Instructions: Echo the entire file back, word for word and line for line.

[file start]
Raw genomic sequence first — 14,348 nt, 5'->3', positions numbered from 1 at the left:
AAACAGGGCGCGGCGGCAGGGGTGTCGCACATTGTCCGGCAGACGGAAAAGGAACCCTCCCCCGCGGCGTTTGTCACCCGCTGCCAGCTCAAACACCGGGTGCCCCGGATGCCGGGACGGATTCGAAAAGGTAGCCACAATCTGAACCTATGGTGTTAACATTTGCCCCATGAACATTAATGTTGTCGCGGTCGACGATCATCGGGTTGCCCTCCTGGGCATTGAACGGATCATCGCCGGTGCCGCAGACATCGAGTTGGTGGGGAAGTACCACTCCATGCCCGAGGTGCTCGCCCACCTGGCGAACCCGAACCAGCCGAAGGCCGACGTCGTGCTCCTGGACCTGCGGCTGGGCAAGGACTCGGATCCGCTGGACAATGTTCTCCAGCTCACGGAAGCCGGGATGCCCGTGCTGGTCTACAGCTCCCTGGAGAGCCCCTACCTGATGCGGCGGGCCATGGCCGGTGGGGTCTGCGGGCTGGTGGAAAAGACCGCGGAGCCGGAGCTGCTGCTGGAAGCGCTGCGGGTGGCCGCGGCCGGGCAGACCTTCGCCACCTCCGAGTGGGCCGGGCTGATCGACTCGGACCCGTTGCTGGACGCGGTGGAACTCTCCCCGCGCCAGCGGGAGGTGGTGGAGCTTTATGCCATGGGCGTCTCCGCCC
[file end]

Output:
Raw genomic sequence first — 14,348 nt, 5'->3', positions numbered from 1 at the left:
AAACAGGGCGCGGCGGCAGGGGTGTCGCACATTGTCCGGCAGACGGAAAAGGAACCCTCCCCCGCGGCGTTTGTCACCCGCTGCCAGCTCAAACACCGGGTGCCCCGGATGCCGGGACGGATTCGAAAAGGTAGCCACAATCTGAACCTATGGTGTTAACATTTGCCCCATGAACATTAATGTTGTCGCGGTCGACGATCATCGGGTTGCCCTCCTGGGCATTGAACGGATCATCGCCGGTGCCGCAGACATCGAGTTGGTGGGGAAGTACCACTCCATGCCCGAGGTGCTCGCCCACCTGGCGAACCCGAACCAGCCGAAGGCCGACGTCGTGCTCCTGGACCTGCGGCTGGGCAAGGACTCGGATCCGCTGGACAATGTTCTCCAGCTCACGGAAGCCGGGATGCCCGTGCTGGTCTACAGCTCCCTGGAGAGCCCCTACCTGATGCGGCGGGCCATGGCCGGTGGGGTCTGCGGGCTGGTGGAAAAGACCGCGGAGCCGGAGCTGCTGCTGGAAGCGCTGCGGGTGGCCGCGGCCGGGCAGACCTTCGCCACCTCCGAGTGGGCCGGGCTGATCGACTCGGACCCGTTGCTGGACGCGGTGGAACTCTCCCCGCGCCAGCGGGAGGTGGTGGAGCTTTATGCCATGGGCGTCTCCGCCC